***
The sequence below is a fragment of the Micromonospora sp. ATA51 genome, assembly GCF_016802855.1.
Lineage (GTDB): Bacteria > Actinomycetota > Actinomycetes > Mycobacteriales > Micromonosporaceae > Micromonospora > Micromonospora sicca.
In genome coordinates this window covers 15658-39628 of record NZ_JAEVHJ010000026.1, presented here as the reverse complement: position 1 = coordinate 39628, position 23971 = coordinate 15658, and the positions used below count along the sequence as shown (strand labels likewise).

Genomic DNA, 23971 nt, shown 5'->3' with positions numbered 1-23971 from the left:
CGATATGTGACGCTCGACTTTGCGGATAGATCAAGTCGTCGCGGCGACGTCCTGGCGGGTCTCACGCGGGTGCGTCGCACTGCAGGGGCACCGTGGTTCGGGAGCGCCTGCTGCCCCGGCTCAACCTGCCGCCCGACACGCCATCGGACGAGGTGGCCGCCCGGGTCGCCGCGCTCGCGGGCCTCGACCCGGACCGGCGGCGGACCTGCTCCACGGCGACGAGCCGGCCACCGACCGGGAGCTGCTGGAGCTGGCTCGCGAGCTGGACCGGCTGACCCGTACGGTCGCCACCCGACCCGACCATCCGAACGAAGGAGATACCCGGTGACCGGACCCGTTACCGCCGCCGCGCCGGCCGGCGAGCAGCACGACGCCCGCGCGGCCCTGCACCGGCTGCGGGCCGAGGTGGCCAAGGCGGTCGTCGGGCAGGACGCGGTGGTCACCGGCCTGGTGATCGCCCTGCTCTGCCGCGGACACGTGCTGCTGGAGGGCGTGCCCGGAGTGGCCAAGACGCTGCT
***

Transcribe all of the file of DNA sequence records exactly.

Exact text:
The sequence below is a fragment of the Micromonospora sp. ATA51 genome, assembly GCF_016802855.1.
Lineage (GTDB): Bacteria > Actinomycetota > Actinomycetes > Mycobacteriales > Micromonosporaceae > Micromonospora > Micromonospora sicca.
In genome coordinates this window covers 15658-39628 of record NZ_JAEVHJ010000026.1, presented here as the reverse complement: position 1 = coordinate 39628, position 23971 = coordinate 15658, and the positions used below count along the sequence as shown (strand labels likewise).

Genomic DNA, 23971 nt, shown 5'->3' with positions numbered 1-23971 from the left:
CGATATGTGACGCTCGACTTTGCGGATAGATCAAGTCGTCGCGGCGACGTCCTGGCGGGTCTCACGCGGGTGCGTCGCACTGCAGGGGCACCGTGGTTCGGGAGCGCCTGCTGCCCCGGCTCAACCTGCCGCCCGACACGCCATCGGACGAGGTGGCCGCCCGGGTCGCCGCGCTCGCGGGCCTCGACCCGGACCGGCGGCGGACCTGCTCCACGGCGACGAGCCGGCCACCGACCGGGAGCTGCTGGAGCTGGCTCGCGAGCTGGACCGGCTGACCCGTACGGTCGCCACCCGACCCGACCATCCGAACGAAGGAGATACCCGGTGACCGGACCCGTTACCGCCGCCGCGCCGGCCGGCGAGCAGCACGACGCCCGCGCGGCCCTGCACCGGCTGCGGGCCGAGGTGGCCAAGGCGGTCGTCGGGCAGGACGCGGTGGTCACCGGCCTGGTGATCGCCCTGCTCTGCCGCGGACACGTGCTGCTGGAGGGCGTGCCCGGAGTGGCCAAGACGCTGCT